A nutrient found in tomatoes could tackle an embarrassing problem suffered by 90 per cent of older men, according to new research.
Having to pee frequently during the night troubles millions of older men.
The condition was highlighted earlier this year when TV and radio presenter Chris Evans told listeners about his plight.
Now doctors reviewing 67 research studies from around the world, have found that a nutrient called lycopene, which gives tomatoes their red colour, is a potentially effective treatment for the peeing problems suffered by many.
With age most men suffer an unexplained expansion of the prostate, the gland which makes semen and which is wrapped around the urinary tract.
The prostate constricts the tube and may block it altogether causing a condition called benign prostate hyperplasia (BPH), which means peeing is slow, difficult or impossible.
Professor Hiten Patel, an expert in men’s health who is also a clinical senior lecturer at Bart’s and the Royal London Hospital, led the team which reviewed the research, now published in the journal, Oncology and Cancer Case Reports.
Prof Patel, from the University of Tromso in Norway, said: “We knew lycopene seems to slow down the development of prostate cancer, but now it seems it can slow down the enlargement of the prostate and development of BPH as well.
“We need to do more research before we can say it should be recommended routinely for everyone, but the outcome of this review is a very promising.”
One of the problems highlighted whilst researching the paper was that lycopene is not easily absorbed into the blood unless processed in some way.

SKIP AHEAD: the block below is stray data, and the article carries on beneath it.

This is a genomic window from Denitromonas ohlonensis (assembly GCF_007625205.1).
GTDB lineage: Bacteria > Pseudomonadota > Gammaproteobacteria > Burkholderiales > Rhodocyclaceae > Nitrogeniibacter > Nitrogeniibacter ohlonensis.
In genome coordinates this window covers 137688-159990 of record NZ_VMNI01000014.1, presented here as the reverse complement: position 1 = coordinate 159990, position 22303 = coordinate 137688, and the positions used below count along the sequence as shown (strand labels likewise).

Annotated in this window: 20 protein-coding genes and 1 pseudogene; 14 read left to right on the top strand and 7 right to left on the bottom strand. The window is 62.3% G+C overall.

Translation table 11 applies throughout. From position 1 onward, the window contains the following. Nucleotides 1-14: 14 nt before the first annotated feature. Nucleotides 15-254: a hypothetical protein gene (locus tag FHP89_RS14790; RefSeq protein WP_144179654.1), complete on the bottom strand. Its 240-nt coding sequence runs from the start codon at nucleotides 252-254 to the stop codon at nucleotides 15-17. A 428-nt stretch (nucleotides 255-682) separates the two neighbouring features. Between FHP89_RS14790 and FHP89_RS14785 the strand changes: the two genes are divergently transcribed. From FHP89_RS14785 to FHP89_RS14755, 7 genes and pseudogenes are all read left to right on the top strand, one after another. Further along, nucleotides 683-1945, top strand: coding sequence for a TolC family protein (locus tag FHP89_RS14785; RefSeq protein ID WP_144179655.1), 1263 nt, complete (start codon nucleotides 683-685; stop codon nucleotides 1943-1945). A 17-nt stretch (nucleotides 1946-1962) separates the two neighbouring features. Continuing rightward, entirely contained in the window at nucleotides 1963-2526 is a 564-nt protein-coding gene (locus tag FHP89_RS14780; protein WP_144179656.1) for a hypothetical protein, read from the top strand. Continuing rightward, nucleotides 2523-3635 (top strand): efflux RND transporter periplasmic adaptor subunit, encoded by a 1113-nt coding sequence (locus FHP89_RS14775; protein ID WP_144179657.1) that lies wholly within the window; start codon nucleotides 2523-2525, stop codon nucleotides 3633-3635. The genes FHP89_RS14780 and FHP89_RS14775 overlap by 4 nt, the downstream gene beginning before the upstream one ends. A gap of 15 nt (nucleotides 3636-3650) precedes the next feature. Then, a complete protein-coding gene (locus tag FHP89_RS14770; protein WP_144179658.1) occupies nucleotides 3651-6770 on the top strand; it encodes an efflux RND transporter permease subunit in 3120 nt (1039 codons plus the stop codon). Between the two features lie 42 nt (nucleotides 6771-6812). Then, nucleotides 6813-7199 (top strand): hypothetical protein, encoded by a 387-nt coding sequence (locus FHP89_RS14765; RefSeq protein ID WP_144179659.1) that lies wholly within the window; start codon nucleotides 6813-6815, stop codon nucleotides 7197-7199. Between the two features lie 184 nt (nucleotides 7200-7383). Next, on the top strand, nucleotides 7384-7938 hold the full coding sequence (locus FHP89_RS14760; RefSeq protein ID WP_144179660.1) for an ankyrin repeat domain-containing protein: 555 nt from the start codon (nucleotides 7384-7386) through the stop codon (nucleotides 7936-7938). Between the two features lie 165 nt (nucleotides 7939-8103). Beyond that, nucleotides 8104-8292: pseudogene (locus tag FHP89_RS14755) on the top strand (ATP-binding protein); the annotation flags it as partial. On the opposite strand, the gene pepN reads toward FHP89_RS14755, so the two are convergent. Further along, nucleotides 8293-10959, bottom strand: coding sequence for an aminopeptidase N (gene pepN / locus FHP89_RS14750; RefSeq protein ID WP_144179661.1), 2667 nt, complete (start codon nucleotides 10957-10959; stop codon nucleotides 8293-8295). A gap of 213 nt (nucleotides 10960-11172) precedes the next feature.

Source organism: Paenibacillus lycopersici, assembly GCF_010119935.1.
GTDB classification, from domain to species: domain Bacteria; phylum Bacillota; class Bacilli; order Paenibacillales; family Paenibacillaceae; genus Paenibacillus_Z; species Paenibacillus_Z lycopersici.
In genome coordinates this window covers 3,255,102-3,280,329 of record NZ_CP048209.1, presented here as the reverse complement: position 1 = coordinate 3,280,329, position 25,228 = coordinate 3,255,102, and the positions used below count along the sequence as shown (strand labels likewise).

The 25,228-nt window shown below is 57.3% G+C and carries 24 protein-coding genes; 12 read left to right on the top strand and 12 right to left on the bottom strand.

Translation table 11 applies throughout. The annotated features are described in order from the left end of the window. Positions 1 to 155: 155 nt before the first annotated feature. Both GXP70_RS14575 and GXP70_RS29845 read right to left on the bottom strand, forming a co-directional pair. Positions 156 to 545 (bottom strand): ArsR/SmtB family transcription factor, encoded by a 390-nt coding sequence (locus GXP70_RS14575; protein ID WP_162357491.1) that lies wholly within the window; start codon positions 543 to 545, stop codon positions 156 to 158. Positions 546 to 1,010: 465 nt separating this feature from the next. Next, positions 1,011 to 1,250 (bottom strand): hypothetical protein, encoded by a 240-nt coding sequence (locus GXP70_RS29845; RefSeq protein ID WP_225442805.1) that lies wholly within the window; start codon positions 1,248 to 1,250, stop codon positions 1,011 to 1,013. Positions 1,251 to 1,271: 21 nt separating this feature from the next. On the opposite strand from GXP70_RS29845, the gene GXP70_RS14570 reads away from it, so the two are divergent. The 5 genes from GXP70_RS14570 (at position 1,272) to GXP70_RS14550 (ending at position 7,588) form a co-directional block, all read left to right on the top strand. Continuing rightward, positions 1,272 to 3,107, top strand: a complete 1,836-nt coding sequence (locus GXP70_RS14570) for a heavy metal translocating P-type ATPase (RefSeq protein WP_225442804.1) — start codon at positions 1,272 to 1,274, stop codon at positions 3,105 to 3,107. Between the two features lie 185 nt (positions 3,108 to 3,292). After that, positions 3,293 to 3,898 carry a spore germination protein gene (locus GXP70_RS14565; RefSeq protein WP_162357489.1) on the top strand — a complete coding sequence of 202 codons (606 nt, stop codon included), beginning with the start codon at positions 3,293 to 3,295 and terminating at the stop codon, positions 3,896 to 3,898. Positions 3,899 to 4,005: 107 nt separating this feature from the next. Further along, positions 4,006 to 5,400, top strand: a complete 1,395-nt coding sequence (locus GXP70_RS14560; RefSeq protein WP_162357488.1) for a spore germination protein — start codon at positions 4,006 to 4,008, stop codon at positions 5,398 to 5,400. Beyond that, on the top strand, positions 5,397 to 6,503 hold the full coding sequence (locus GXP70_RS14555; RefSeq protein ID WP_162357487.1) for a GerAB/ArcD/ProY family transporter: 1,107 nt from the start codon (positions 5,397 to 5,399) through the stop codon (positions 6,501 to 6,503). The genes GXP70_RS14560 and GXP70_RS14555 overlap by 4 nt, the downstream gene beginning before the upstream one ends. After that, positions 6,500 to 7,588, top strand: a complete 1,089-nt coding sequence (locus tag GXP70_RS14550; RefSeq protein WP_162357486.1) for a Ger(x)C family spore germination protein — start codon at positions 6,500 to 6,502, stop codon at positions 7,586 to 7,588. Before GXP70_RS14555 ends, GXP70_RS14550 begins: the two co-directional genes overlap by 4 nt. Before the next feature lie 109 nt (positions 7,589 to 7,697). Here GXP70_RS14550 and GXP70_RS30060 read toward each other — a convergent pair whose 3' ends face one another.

The exception he found was a novel formulation LactoLycopene, sold as a dietary supplement under the XY Pro brand.
Studies at Cambridge University have shown LactoLycopene doubles the body’s take up of lycopene.
Prof Patel has investigated its efficacy and says it could “significantly improve BPH symptoms.”
Lycopene supplementation is also recommended by Professor Roger Kirby, Britain’s leading prostate specialist who is himself a prostate cancer survivor.
‘”I have been giving prescriptions for it for some years,” he says.
Studies in China where traditional diet includes much higher intake of fruit and vegetables have shown lower rates of BPH.
Dr Athene Lane, a researcher at Bristol University, has investigated the effect of diet on prostate cancer risk and has co-authored a study of almost 14,000 men showing that those who ate the most tomatoes had an 18% reduced risk of prostate cancer.
She said: “We’re now looking for funding to do more work in this area.
“There is definitely something in lycopene to be investigated further so we can understand how the mechanism works.”